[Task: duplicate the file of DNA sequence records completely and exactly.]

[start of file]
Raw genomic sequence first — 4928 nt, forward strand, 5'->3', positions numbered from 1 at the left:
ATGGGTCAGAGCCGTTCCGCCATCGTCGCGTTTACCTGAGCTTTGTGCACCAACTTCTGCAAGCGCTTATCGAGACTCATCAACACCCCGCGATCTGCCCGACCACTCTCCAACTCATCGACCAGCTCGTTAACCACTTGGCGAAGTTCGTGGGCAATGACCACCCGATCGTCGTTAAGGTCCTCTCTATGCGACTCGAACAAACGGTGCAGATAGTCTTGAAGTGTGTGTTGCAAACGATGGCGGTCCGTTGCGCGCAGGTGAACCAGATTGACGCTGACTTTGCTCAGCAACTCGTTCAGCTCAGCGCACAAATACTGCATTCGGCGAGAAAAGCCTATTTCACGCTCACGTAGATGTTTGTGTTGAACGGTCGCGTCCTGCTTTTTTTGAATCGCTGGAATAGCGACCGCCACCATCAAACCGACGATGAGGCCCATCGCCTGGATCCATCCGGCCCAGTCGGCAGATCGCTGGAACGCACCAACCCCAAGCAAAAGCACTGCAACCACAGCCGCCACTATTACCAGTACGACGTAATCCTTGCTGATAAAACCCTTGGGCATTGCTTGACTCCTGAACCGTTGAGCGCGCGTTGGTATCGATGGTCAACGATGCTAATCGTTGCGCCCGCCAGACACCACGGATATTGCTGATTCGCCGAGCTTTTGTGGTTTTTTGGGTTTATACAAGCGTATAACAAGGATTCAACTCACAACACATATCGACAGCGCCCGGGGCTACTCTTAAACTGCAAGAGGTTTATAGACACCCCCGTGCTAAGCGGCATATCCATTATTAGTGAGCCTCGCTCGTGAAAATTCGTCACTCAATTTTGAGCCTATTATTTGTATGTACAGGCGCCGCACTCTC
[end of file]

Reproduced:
Raw genomic sequence first — 4928 nt, forward strand, 5'->3', positions numbered from 1 at the left:
ATGGGTCAGAGCCGTTCCGCCATCGTCGCGTTTACCTGAGCTTTGTGCACCAACTTCTGCAAGCGCTTATCGAGACTCATCAACACCCCGCGATCTGCCCGACCACTCTCCAACTCATCGACCAGCTCGTTAACCACTTGGCGAAGTTCGTGGGCAATGACCACCCGATCGTCGTTAAGGTCCTCTCTATGCGACTCGAACAAACGGTGCAGATAGTCTTGAAGTGTGTGTTGCAAACGATGGCGGTCCGTTGCGCGCAGGTGAACCAGATTGACGCTGACTTTGCTCAGCAACTCGTTCAGCTCAGCGCACAAATACTGCATTCGGCGAGAAAAGCCTATTTCACGCTCACGTAGATGTTTGTGTTGAACGGTCGCGTCCTGCTTTTTTTGAATCGCTGGAATAGCGACCGCCACCATCAAACCGACGATGAGGCCCATCGCCTGGATCCATCCGGCCCAGTCGGCAGATCGCTGGAACGCACCAACCCCAAGCAAAAGCACTGCAACCACAGCCGCCACTATTACCAGTACGACGTAATCCTTGCTGATAAAACCCTTGGGCATTGCTTGACTCCTGAACCGTTGAGCGCGCGTTGGTATCGATGGTCAACGATGCTAATCGTTGCGCCCGCCAGACACCACGGATATTGCTGATTCGCCGAGCTTTTGTGGTTTTTTGGGTTTATACAAGCGTATAACAAGGATTCAACTCACAACACATATCGACAGCGCCCGGGGCTACTCTTAAACTGCAAGAGGTTTATAGACACCCCCGTGCTAAGCGGCATATCCATTATTAGTGAGCCTCGCTCGTGAAAATTCGTCACTCAATTTTGAGCCTATTATTTGTATGTACAGGCGCCGCACTCTC